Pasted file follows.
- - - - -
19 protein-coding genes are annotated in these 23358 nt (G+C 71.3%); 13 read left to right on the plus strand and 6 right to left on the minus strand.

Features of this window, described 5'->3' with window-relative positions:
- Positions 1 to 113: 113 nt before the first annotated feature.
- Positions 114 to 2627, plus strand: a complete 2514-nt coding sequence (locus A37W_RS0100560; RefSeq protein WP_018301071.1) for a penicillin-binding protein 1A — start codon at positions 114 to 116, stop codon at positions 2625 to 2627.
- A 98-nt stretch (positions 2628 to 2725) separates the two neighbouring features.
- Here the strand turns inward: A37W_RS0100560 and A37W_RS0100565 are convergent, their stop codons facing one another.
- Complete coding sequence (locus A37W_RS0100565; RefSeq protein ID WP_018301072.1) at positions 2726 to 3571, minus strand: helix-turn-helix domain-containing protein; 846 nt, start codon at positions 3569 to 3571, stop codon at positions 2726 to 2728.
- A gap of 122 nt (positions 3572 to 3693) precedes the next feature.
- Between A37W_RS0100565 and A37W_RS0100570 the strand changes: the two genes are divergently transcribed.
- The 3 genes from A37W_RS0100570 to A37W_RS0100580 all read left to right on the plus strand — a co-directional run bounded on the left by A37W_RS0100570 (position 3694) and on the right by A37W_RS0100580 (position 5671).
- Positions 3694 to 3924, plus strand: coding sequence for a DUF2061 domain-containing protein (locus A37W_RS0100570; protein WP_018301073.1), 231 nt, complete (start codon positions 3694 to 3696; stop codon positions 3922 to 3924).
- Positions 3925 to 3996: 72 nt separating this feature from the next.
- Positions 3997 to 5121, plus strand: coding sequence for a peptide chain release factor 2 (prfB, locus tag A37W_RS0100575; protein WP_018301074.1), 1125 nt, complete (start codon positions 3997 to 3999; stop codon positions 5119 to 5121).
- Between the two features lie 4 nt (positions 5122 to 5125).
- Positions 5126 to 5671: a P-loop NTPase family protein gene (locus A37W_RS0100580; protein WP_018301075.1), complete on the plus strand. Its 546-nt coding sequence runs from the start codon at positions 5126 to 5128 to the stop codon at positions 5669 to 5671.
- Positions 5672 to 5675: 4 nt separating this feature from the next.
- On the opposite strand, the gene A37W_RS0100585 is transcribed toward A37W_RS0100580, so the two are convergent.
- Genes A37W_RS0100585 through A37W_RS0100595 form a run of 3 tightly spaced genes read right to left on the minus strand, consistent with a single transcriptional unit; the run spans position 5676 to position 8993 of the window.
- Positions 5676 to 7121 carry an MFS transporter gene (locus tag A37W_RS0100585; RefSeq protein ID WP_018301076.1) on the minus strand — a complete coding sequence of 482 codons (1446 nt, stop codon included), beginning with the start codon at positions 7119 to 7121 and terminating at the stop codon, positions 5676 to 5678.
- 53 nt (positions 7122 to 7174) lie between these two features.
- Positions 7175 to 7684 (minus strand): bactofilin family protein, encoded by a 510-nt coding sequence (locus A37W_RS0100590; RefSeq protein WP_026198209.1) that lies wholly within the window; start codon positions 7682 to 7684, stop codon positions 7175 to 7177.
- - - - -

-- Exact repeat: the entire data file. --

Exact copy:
19 protein-coding genes are annotated in these 23358 nt (G+C 71.3%); 13 read left to right on the plus strand and 6 right to left on the minus strand.

Features of this window, described 5'->3' with window-relative positions:
- Positions 1 to 113: 113 nt before the first annotated feature.
- Positions 114 to 2627, plus strand: a complete 2514-nt coding sequence (locus A37W_RS0100560; RefSeq protein WP_018301071.1) for a penicillin-binding protein 1A — start codon at positions 114 to 116, stop codon at positions 2625 to 2627.
- A 98-nt stretch (positions 2628 to 2725) separates the two neighbouring features.
- Here the strand turns inward: A37W_RS0100560 and A37W_RS0100565 are convergent, their stop codons facing one another.
- Complete coding sequence (locus A37W_RS0100565; RefSeq protein ID WP_018301072.1) at positions 2726 to 3571, minus strand: helix-turn-helix domain-containing protein; 846 nt, start codon at positions 3569 to 3571, stop codon at positions 2726 to 2728.
- A gap of 122 nt (positions 3572 to 3693) precedes the next feature.
- Between A37W_RS0100565 and A37W_RS0100570 the strand changes: the two genes are divergently transcribed.
- The 3 genes from A37W_RS0100570 to A37W_RS0100580 all read left to right on the plus strand — a co-directional run bounded on the left by A37W_RS0100570 (position 3694) and on the right by A37W_RS0100580 (position 5671).
- Positions 3694 to 3924, plus strand: coding sequence for a DUF2061 domain-containing protein (locus A37W_RS0100570; protein WP_018301073.1), 231 nt, complete (start codon positions 3694 to 3696; stop codon positions 3922 to 3924).
- Positions 3925 to 3996: 72 nt separating this feature from the next.
- Positions 3997 to 5121, plus strand: coding sequence for a peptide chain release factor 2 (prfB, locus tag A37W_RS0100575; protein WP_018301074.1), 1125 nt, complete (start codon positions 3997 to 3999; stop codon positions 5119 to 5121).
- Between the two features lie 4 nt (positions 5122 to 5125).
- Positions 5126 to 5671: a P-loop NTPase family protein gene (locus A37W_RS0100580; protein WP_018301075.1), complete on the plus strand. Its 546-nt coding sequence runs from the start codon at positions 5126 to 5128 to the stop codon at positions 5669 to 5671.
- Positions 5672 to 5675: 4 nt separating this feature from the next.
- On the opposite strand, the gene A37W_RS0100585 is transcribed toward A37W_RS0100580, so the two are convergent.
- Genes A37W_RS0100585 through A37W_RS0100595 form a run of 3 tightly spaced genes read right to left on the minus strand, consistent with a single transcriptional unit; the run spans position 5676 to position 8993 of the window.
- Positions 5676 to 7121 carry an MFS transporter gene (locus tag A37W_RS0100585; RefSeq protein ID WP_018301076.1) on the minus strand — a complete coding sequence of 482 codons (1446 nt, stop codon included), beginning with the start codon at positions 7119 to 7121 and terminating at the stop codon, positions 5676 to 5678.
- 53 nt (positions 7122 to 7174) lie between these two features.
- Positions 7175 to 7684 (minus strand): bactofilin family protein, encoded by a 510-nt coding sequence (locus A37W_RS0100590; RefSeq protein WP_026198209.1) that lies wholly within the window; start codon positions 7682 to 7684, stop codon positions 7175 to 7177.